Professor Douglas Lanier, University of New Hampshire
Douglas Lanier, Associate Professor of English at the University of New Hampshire, specializes in early British drama, particularly non-Shakespearean drama of the Elizabethan and Jacobean periods. He teaches a variety of courses in drama and theater history, Shakespeare, Renaissance literature, film, cultural studies and literary theory, and received a UNH Award for Excellence in Teaching in 2000.
He has published articles on Shakespeare, Ben Jonson, John Milton, John Marston, Shakespeare on film, Shakespeare and popular culture, and literature pedagogy. His book, Shakespeare and Modern Popular Culture (Oxford University Press), was published in 2002. His most recent articles are ""Shakescorp Noir" in Shakespeare Quarterly (2002), "Nostalgia and Theatricality" in Shakespeare the Movie II, eds. Richard Burt and Lynda Boose (Routledge, 2003) and "Minstrelsy, Jazz, Rap: African-American Music and Shakespearean Legitimacy" for Borrowers and Lenders (2005). His article, "Shakespeare on the Record," on audio performances of Shakespeare, will be published in 2006.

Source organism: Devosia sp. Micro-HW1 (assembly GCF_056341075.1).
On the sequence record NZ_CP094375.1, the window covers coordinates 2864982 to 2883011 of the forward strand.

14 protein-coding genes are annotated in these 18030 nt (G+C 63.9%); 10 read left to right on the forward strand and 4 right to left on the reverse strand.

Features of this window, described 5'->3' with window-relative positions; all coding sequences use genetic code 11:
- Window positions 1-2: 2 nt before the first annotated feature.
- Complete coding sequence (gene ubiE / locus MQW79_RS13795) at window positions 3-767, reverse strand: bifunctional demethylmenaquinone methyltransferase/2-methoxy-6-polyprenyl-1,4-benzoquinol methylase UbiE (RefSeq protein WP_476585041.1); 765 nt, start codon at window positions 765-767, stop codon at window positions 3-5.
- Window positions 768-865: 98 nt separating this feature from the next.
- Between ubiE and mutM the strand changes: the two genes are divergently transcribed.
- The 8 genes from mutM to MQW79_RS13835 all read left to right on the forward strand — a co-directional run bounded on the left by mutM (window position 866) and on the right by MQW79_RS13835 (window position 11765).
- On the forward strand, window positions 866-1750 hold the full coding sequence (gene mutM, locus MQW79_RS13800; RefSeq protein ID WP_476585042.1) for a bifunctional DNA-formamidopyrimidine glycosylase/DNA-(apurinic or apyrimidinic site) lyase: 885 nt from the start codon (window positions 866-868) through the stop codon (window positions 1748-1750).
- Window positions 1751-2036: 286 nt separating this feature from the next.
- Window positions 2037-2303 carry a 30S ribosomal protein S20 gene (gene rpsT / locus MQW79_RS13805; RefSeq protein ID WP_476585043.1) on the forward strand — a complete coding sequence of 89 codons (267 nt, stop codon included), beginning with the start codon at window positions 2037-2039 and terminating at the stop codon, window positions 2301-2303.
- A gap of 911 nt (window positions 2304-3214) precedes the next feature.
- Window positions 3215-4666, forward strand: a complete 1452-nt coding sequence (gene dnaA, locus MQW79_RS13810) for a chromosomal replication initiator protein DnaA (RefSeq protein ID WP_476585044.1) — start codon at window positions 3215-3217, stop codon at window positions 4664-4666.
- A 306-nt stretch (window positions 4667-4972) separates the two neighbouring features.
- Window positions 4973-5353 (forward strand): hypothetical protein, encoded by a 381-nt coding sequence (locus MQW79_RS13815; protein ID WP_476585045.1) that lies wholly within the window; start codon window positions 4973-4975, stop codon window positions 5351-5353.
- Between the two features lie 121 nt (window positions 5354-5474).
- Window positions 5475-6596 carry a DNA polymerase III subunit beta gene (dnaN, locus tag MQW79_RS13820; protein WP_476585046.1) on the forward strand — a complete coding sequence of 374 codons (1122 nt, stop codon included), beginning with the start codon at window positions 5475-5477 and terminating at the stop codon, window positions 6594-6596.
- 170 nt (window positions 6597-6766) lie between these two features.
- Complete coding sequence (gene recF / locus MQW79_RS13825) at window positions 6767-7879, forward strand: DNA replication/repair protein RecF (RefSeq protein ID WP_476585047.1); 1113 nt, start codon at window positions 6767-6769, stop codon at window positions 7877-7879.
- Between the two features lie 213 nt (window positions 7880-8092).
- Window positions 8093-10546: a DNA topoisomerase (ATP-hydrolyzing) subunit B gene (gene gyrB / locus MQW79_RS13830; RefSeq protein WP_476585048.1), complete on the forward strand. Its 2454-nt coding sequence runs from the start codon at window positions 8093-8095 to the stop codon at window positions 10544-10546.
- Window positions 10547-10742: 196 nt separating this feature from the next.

Most recently, he has contributed an annotated bibliography of more than 800 films which freely adapt Shakespeare to Shakespeares After Shakespeare, a bibliography of Shakespeare in popular culture to be published in 2006, and he is writing a series of essays on Shakespeare and popular culture for the Sourcebooks editions of Shakespeare's plays. In addition to his continuing work on Shakespeare and popular culture, he is currently at work on a project about cultural stratification and the early modern British stage.Maintained by email@example.com
Last modified: Oct 27, 2005, 10:58 EDT